“Baseball All-Star game, not perfect, but my favorite”

Published 9:33 am Monday, July 2, 2012

Column: Aaron Worm, Behind the Mic

Out of the four major sports, the baseball All-Star Game is by far the best of them. It’s not perfect, but it’s the one that I pay the most attention to. This year’s baseball showcase game is July 10 in Kansas City.

Aaron Worm

Hockey has tried many different things to entice people to watch its All-Star Game, from having the North American All-Stars take on the World All-Stars, to now choosing team captains to pick teams. I don’t know if I was a goaltender if I would want to be selected. The last three All-Star Games have had both teams scoring double figures.

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Basketball hasn’t done much to change up their weekend to showcase their stars. Defense doesn’t exist, and the last time one of the two sides did not reach triple digits in points was 1973. The slam dunk contest was a fun event to watch back in the 1980s when Michael Jordan, Clyde Drexler and Dominique Wilkins would compete against each other. In recent years they have had only had four dunkers, and last year’s event had Jeremy Evans (Utah) defeating Chase Budinger (Houston then, now with Minnesota) in the finals. Yawn.

The NFL Pro Bowl is after the season, and according to Wikipedia, gets the highest ratings of all the major all-star games. The rules are changed to try to prevent injury, and it seems like each year more and more guys don’t want to play in it. A free trip to Hawaii just isn’t enough for some guys. The NFL has even talked about possibility getting rid of the Pro-Bowl as early as this upcoming season.

The Minnesota Twins, barring injuries to current All-Stars, will have one representative in K.C., catcher Joe Mauer. Mauer is making his fifth All-Star game appearance.

Mauer’s four homers and 36 RBIs are not flashy numbers, but hitting .324 with 81 hits as a catcher, is pretty impressive.

Did the Twins deserve another player to go? If they were in first or second place in the Central, probably, fifth place, no.

Josh Willingham’s overall numbers are pretty good, 17 home runs, 55 RBIs, 43 runs scored and hitting .268.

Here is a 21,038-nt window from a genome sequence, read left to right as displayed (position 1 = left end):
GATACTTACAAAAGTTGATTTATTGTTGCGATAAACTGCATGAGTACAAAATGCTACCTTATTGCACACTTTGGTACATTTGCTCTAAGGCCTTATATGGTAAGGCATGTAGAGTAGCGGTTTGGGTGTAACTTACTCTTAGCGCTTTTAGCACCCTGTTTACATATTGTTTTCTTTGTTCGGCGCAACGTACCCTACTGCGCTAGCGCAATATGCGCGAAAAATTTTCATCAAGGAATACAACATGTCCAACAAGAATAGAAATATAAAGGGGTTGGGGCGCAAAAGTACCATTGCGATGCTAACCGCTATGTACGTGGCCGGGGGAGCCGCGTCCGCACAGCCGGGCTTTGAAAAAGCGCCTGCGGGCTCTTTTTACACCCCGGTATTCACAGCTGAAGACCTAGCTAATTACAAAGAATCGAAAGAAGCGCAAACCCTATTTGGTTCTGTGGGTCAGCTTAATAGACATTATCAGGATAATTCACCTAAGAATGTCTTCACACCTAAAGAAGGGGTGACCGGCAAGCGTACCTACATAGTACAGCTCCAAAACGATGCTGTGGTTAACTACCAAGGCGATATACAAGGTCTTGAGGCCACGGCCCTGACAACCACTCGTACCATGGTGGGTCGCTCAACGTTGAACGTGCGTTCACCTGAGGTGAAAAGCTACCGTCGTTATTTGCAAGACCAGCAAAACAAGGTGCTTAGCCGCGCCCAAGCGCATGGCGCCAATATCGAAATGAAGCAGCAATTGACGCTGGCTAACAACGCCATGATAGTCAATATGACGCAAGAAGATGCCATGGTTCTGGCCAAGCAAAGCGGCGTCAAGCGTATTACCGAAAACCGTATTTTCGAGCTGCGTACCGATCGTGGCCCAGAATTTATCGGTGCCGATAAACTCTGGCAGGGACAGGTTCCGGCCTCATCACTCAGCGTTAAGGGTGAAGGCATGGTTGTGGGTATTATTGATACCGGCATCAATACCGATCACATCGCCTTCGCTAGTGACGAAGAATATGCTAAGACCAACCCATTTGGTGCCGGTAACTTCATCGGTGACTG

The White Sox’s Adam Dunn is an All-Star, hitting 24 home runs and 58 RBI’s but is batting only .210.

I don’t think Dunn gets an invite if he is not on a first-place club. It’s too bad that the players that are up for the final spot on the American League team are all pitchers, because I think Willingham would of and should have been included in that.

The Twins going with Willingham and Ryan Doumit and letting Michael Cuddyer and Jason Kubel get away hasn’t hurt the team. Willingham and Doumit have combined for 24 home runs and 89 RBIs.

Cuddy with the Rockies and Kubel with the D-Backs have combined for 24 home runs as well, and have knocked in 100.

Kaufmann Stadium will be a great setting for the All-Star game. Out of the 12 current ballparks I have been to, it is probably my favorite.

My only real knock against the game is what is at stake. The winning league, its rep in the World Series will get home field advantage. Imagine this made-up scenario:

I don’t know if Oakland’s Ryan Cook trying to close the game against the Cubs Bryan LaHair should have an impact over whether the Yankees or Giants would have home field advantage in the Fall Classic.

With that being said, America’s pastime keeps changing. Additional wildcard team this year, then next year both leagues having 15 teams, so there will be interleague play all season. Next thing to change I think will be the designated hitter.

With the uniqueness of each league disappearing and no team wanting to see their $10 million-a-year pitcher hurt batting, I see that becoming instinct. As an old-school baseball fan, I sure hope it stops there.